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Twins notes: A Gold Glove for White
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04/18/2004  6:58 PM ET
Twins notes: A Gold Glove for White
Helling getting closer to returning to pitching rotation
tickets for any Major League Baseball game
Torii Hunter presents his Gold Glove to first base coach Jerry White on Sunday. (Minnesota Twins)
MINNEAPOLIS -- Center fielder Torii Hunter keeps one American League Gold Glove trophy at his house. He gave another one to his mother.

What did Hunter decide to do upon receiving trophy No. 3 in ceremonies held before Sunday's Twins-Royals game?

"I'd like to turn my Gold Glove over to Jerry White," Hunter announced.

White is the Twins' first base coach and also coaches the outfielders. Not knowing of Hunter's plans, he was stunned when he was handed the trophy.

"I didn't know what to say," said White, a Major League outfielder from 1974-86. "I thought it was a great gift for him to do something like that."

   Torii Hunter  /   CF
Born: 07/18/75
Height: 6'2"
Weight: 210 lbs
Bats: R / Throws: R

"(He) helped me through my minor league career and with the Twins," said Hunter, who is currently on the 15-day disabled list with a strained right hamstring.

White was coaching in the Twins minor league organization when he first encountered Hunter as a 17-year-old first-round draft pick in 1993. He's enjoyed working with him over the years.

"It's been an honor," White said. "It's been fun. He hasn't changed since he was 17 and came into the organization. He's a workaholic. He's a gifted athlete. He works hard. Whatever you ask of him. He does it."

So, what will White do with Hunter's gift?

"(Keep it) in the house somewhere," White surmised. "It's kind of hard for me to accept. He earned it. Just give me a practice glove."

Hunter had a .991 fielding percentage in 2003, with only four errors in 434 total chances. He is the first Twin to claim at least three consecutive Gold Glove Awards since Kirby Puckett, who won six awards and four straight from 1986-89.

Helling close: If expected fifth-starter Rick Helling was healthy, Sunday would have likely been his turn to pitch for Minnesota. Instead, Helling is working his way back from a broken right fibula in Fort Myers.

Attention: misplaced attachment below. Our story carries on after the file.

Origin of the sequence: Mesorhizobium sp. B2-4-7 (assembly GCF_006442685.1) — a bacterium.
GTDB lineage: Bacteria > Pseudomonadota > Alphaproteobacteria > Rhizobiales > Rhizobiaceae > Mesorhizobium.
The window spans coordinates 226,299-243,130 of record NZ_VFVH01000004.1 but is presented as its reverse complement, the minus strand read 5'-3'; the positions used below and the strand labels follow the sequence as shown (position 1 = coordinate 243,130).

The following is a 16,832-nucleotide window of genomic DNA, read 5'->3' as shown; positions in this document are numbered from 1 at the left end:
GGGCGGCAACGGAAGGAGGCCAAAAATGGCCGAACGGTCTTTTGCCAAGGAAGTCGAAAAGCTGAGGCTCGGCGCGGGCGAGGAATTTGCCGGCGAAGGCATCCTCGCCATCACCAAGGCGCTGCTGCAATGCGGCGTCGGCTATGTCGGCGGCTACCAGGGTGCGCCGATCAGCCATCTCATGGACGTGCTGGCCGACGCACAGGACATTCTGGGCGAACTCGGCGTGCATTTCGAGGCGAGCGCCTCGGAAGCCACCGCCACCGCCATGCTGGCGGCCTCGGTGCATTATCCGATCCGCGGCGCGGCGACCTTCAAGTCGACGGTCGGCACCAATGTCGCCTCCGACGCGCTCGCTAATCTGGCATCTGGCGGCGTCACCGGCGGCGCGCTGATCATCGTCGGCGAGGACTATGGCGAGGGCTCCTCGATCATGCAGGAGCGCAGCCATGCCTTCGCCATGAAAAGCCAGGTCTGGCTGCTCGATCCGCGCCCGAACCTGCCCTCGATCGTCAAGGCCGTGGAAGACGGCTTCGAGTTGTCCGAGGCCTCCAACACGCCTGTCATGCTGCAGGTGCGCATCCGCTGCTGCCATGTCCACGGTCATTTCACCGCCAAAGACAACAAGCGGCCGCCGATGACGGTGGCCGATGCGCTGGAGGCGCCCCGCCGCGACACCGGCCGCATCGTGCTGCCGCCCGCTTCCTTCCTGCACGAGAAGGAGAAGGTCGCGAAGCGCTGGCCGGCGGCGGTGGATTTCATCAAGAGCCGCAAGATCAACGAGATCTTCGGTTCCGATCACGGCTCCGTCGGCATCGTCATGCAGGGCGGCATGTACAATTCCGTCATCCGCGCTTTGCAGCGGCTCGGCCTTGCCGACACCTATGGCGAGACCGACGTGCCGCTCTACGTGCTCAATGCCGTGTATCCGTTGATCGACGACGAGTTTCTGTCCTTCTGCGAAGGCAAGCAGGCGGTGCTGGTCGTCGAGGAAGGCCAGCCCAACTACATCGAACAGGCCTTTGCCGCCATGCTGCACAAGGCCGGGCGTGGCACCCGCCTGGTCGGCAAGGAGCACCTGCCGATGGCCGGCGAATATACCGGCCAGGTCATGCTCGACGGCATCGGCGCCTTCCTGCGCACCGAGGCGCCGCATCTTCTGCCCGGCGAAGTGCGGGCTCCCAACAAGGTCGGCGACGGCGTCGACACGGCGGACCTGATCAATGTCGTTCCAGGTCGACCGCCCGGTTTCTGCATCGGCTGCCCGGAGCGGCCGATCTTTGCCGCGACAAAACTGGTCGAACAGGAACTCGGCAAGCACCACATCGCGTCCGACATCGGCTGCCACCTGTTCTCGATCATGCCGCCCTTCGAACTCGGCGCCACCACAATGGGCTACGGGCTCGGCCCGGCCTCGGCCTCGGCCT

Helling took the mound Sunday in a Gulf Coast League game and threw 45 pitches over two innings. He then threw 30 more pitches in a simulated game against minor league hitters in extended Spring Training. No problems were reported.

"He's all out on his drills," pitching coach Rick Anderson said. "I'm sure he's feeling good."

A return date for Helling remains unclear, but it could be sometime in early May.

Lineup changes: For the first time since becoming the everyday catcher, after injuries to Joe Mauer and Matthew LeCroy, Henry Blanco was given a day off. Rookie Rob Bowen made his first start of the season behind the plate.

Blanco is batting .458 (11-for-24) with three homers and 10 RBIs in his last seven games.

"Bowen has to catch," Twins manager Ron Gardenhire said. "Henry gets a day. He's been catching every day. He's done a great job. He's learning our pitchers and you can see that as the game calling goes along. He's getting better and better."

With Sunday's day game after a night game, third baseman Corey Koskie was not in the starting lineup. Michael Cuddyer started at third base but was lifted for pinch-hitter Koskie, who remained in the game.

Seeing red: The Twins debuted their new red caps Sunday. The hats have blue bills and were originally worn by the Minnesota teams in the 1970s and 1980s.

The red caps will be worn for all Sunday home games this season.

Down on the farm: Triple-A Rochester first baseman Justin Morneau was named the Twins' Minor League Player of the Week. Morneau was 17-for-35 (.486) with four homers and 13 RBIs last week.

Mark Sheldon is a reporter for MLB.com. This story was not subject to the approval of Major League Baseball or its clubs.

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